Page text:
Select Page

Krapp’s Last Tape: the reel thing

by | Oct 6, 2018 | Review | 2 comments

This is a guest review by David Johnston *

Krapp (Linden Banks) unspools a smart performance in Seven Tyrants Theatre’s production. (Photo: Seven Tyrants Theatre)

It’s as frustrating as hell. Except that’s a feature, not a bug.

Honestly, I think most Samuel Beckett scripts, if done right, are going to occasionally frustrate the hell out of audiences. The Irish modernist combines absurdism and monotony to create singular dramatic cocktails. Seven Tyrants Theatre has unearthed one of his works for the season opener at their new Tyrant Studios.

We meet Krapp (Linden Banks) in a spotlit room with a desk and a tape recorder. Tonight he will both listen to an audio tape of himself from 30 years prior, and record a new tape. Neither of these will go off without a hitch. Sounds like a good dramatic structure, right? It is.

First, though, we must wade through interminable opening business with bananas and locked drawers. Or sometimes Krapp will leave the stage for 30 or 40 seconds, to make distant clatterings. Call it the theatrical equivalent of needing to eat your vegetables before you get dessert.

And all this nonsense is choreographed to the letter in Beckett’s script. Banks doesn’t emotionally fill all of it, though when the playwright repeatedly hands you the stage direction “puts end of banana in his mouth and remains motionless, staring vacuously before him” and the director opts to faithfully render it, there’s only so much an actor can do.

The absurdity, the stream-of-consciousness, the sparseness: they’re parts of the web being spun. Beckett writes scripts like symphonies, and knows how to use the sounds of words and nuggets of memory to craft emotional masterpieces.

Does any of this dutiful literary praise change the fact that I was bored out of my gourd for good chunks of the show? Nope. But boredom is one note in the symphony. At other times, I was rapt, fearful, amused, and saddened, and the monotony and rituals served to set off the emotions elsewhere—though perhaps boredom is leaned on a little aggressively in this particular score.

Banks gives a lovely, grounded performance that navigates a complicated internal life without telegraphing too much. He absolutely nails the essential skill required for a theatrical outing like this one: listening. Watching his face for microexpressions and tiny reactions is an epic detective challenge for the audience, and a deeply satisfying one at that. A few passages feel somewhat recited, but Banks’s use of silence speaks volumes. And the tactile pausing, fast-forwarding, and rewinding of Krapp’s audio reels creates an earthy, propulsive momentum.

When a production is as minimalistic as Krapp’s Last Tape, tiny design errors (i.e. a white extension cord that practically glows in the dark, white face paint that doesn’t cover the scalp) stick out like sore thumbs. Director/costume-lighting-props-set designer David Thomas Newham might have benefited from another pair of eyes to spot the details he missed.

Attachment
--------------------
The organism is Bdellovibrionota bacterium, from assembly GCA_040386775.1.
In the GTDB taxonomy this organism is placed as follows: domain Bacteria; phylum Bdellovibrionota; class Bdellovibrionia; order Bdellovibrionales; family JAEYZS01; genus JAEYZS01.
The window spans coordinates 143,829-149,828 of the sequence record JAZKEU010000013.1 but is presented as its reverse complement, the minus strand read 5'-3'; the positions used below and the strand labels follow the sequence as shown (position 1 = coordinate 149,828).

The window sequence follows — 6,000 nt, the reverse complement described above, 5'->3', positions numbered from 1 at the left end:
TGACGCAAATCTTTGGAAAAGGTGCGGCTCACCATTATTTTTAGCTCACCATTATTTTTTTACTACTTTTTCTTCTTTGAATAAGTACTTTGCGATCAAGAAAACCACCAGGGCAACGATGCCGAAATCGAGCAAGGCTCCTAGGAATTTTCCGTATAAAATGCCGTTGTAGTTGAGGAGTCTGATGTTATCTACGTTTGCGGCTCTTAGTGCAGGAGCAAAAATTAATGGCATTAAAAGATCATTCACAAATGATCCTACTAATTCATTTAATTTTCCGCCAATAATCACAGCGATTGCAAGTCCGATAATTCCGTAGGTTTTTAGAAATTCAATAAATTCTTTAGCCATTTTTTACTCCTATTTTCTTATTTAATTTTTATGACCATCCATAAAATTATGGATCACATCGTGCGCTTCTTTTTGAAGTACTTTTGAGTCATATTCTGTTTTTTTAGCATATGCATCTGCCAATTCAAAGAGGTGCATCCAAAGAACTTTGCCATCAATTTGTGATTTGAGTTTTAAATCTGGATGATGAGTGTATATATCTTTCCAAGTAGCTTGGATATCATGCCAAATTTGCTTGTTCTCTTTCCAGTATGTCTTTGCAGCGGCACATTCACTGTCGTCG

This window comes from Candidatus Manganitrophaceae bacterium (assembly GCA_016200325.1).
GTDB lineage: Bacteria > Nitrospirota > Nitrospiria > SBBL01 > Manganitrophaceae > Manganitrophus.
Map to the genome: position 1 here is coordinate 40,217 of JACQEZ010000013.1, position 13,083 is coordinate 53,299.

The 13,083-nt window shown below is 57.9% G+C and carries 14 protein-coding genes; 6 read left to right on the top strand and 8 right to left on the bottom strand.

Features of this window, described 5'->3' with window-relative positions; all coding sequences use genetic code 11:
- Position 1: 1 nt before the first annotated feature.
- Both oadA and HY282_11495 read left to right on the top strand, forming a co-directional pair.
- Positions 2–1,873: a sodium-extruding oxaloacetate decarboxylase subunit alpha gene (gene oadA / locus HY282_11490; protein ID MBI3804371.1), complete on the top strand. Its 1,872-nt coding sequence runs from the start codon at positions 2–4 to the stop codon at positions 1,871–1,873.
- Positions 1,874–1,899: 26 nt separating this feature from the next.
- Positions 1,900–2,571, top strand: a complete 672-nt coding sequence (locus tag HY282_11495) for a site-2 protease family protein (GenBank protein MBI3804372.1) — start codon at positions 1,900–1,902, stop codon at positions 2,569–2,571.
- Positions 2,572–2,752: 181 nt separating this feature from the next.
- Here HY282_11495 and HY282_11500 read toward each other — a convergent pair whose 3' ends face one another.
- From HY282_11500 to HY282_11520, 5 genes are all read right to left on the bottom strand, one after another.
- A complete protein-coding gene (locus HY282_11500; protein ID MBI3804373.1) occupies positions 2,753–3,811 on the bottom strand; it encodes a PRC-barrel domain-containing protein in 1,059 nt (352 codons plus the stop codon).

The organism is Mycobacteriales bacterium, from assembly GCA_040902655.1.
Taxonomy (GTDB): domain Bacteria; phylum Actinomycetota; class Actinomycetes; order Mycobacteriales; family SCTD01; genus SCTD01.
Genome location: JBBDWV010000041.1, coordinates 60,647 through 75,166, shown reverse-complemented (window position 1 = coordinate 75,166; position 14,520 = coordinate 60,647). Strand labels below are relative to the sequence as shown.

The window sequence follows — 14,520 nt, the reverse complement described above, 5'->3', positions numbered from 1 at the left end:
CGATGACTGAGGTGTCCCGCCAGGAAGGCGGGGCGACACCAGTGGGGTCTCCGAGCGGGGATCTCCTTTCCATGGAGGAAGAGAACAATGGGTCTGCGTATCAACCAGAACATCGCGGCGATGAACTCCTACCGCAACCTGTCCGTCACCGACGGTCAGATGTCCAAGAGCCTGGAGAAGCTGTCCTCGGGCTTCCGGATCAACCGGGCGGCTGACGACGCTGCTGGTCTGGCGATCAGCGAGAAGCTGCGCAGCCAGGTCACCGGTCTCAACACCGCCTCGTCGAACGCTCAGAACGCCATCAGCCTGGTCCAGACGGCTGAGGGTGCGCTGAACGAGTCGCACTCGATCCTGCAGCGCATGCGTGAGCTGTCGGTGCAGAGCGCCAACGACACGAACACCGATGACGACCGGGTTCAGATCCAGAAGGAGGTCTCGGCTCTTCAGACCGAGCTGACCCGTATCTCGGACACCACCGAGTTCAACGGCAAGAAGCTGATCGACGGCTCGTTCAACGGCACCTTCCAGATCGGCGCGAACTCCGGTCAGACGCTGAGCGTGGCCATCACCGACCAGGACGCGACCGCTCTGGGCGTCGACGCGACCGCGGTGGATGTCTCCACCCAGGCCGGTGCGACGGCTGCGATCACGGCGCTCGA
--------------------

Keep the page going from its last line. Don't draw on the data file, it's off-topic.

Krapp’s Last Tape is worth seeing. Just keep your expectations tuned to the fact that there are a lot of vegetables to chew through.

KRAPP’S LAST TAPE Written by Samuel Beckett. Directed by David Thomas Newham. Presented by Seven Tyrants Theatre. At Tyrant Studios on Friday, October 5. Continues until October 26.


David Johnston is a Vancouver-based actor, aerialist, and writer, not in that order. He is a recent graduate of Studio 58 and always appreciates the opportunity to bloviate thoughtfully about theatre and art. David is not above including a shameless plug in his bio for the upcoming season of Duggan Hill, a horror-storytelling podcast he occasionally guests on.


NEVER MISS A REVIEW: To get links to reviews on this website, plus the best of international theatre coverage, sign up  for Colin Thomas’s FRESH SHEET, a free weekly e-newsletter.

And, if you want to keep independent criticism alive in Vancouver, check out Colin’s Patreon page. Newspapers are dying and arts journalism is often the first thing they cut. Fight back!


  1. Colleen O'Reilly

    I so wish I lived closer I would never miss one of his performances if I did. Linden Bank’s has and still is a excellent actor he puts his heart and soul into his work good review.

  2. Colleen O'Reilly

    Linden is a great actor who puts his heart and soul into his work .


Submit a Comment

Your email address will not be published. Required fields are marked *

Related Posts

Freshsheet Reviews logo reversed

Subscribe Free!

Sign up for the FRESH SHEET newsletter and get curated local, national, and international arts coverage — all sorts of arts — every week.


Drop a line to


FRESH SHEET, the reviews and FRESH SHEET, the newsletter are available free. But writing them is a full-time job and arts criticism is in peril. Please support FRESH SHEET by sending an e-transfer to or by becoming a patron on Patreon.

Copyright ©2024 Colin Thomas. All rights reserved.